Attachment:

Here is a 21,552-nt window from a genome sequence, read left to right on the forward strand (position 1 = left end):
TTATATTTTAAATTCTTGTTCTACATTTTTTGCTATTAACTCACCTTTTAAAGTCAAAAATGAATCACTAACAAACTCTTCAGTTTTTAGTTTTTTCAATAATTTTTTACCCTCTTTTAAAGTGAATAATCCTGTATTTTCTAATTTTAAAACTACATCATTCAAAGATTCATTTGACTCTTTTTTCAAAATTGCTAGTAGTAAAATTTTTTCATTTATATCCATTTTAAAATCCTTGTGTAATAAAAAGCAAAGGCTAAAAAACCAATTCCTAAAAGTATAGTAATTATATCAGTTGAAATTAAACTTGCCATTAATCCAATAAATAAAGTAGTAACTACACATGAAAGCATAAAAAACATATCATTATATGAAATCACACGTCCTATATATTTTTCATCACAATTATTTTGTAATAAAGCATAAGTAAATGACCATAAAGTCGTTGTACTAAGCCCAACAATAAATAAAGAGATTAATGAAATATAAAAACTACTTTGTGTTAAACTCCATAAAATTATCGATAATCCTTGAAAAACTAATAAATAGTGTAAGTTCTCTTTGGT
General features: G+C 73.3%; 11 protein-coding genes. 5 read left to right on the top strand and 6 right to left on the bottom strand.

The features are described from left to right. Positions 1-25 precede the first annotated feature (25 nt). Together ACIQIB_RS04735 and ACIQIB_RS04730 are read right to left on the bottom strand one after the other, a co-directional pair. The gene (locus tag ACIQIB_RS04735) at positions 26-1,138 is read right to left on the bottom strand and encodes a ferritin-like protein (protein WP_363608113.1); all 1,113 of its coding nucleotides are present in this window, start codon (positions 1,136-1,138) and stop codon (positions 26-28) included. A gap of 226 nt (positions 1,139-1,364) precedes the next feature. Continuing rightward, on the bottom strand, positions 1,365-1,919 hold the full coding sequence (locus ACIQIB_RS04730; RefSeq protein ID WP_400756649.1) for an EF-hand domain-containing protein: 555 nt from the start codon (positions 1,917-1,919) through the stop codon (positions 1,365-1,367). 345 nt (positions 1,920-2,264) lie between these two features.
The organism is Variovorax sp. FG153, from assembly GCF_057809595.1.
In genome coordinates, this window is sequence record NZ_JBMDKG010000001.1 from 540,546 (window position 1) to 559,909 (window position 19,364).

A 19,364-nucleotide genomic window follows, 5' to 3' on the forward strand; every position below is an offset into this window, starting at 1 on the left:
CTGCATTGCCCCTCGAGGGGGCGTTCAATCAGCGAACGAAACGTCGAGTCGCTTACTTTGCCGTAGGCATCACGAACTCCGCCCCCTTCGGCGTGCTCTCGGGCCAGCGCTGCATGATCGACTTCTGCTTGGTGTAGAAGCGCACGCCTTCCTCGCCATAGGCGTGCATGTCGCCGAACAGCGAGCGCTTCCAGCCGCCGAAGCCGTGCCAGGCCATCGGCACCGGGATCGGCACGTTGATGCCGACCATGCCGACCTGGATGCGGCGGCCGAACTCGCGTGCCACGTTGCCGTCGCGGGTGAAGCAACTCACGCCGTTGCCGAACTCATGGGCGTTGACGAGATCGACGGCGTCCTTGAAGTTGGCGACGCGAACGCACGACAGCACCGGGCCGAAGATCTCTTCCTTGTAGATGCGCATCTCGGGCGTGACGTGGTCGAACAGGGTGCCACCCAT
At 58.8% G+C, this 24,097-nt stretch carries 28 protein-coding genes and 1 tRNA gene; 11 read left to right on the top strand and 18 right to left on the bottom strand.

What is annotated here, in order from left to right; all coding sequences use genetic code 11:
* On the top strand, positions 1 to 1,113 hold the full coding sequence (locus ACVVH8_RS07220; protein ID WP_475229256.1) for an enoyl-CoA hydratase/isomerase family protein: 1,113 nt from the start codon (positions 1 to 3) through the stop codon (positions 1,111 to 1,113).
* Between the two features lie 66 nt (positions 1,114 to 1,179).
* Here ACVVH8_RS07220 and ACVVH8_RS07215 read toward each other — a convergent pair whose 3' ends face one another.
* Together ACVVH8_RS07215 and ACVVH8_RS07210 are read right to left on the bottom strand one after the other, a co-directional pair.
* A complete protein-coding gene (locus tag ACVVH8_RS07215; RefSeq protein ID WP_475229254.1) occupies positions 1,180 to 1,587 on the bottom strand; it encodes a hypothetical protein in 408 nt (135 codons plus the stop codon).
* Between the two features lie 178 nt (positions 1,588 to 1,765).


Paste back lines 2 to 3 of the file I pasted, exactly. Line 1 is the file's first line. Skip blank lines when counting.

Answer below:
TTATATTTTAAATTCTTGTTCTACATTTTTTGCTATTAACTCACCTTTTAAAGTCAAAAATGAATCACTAACAAACTCTTCAGTTTTTAGTTTTTTCAATAATTTTTTACCCTCTTTTAAAGTGAATAATCCTGTATTTTCTAATTTTAAAACTACATCATTCAAAGATTCATTTGACTCTTTTTTCAAAATTGCTAGTAGTAAAATTTTTTCATTTATATCCATTTTAAAATCCTTGTGTAATAAAAAGCAAAGGCTAAAAAACCAATTCCTAAAAGTATAGTAATTATATCAGTTGAAATTAAACTTGCCATTAATCCAATAAATAAAGTAGTAACTACACATGAAAGCATAAAAAACATATCATTATATGAAATCACACGTCCTATATATTTTTCATCACAATTATTTTGTAATAAAGCATAAGTAAATGACCATAAAGTCGTTGTACTAAGCCCAACAATAAATAAAGAGATTAATGAAATATAAAAACTACTTTGTGTTAAACTCCATAAAATTATCGATAATCCTTGAAAAACTAATAAATAGTGTAAGTTCTCTTTGGT
General features: G+C 73.3%; 11 protein-coding genes. 5 read left to right on the top strand and 6 right to left on the bottom strand.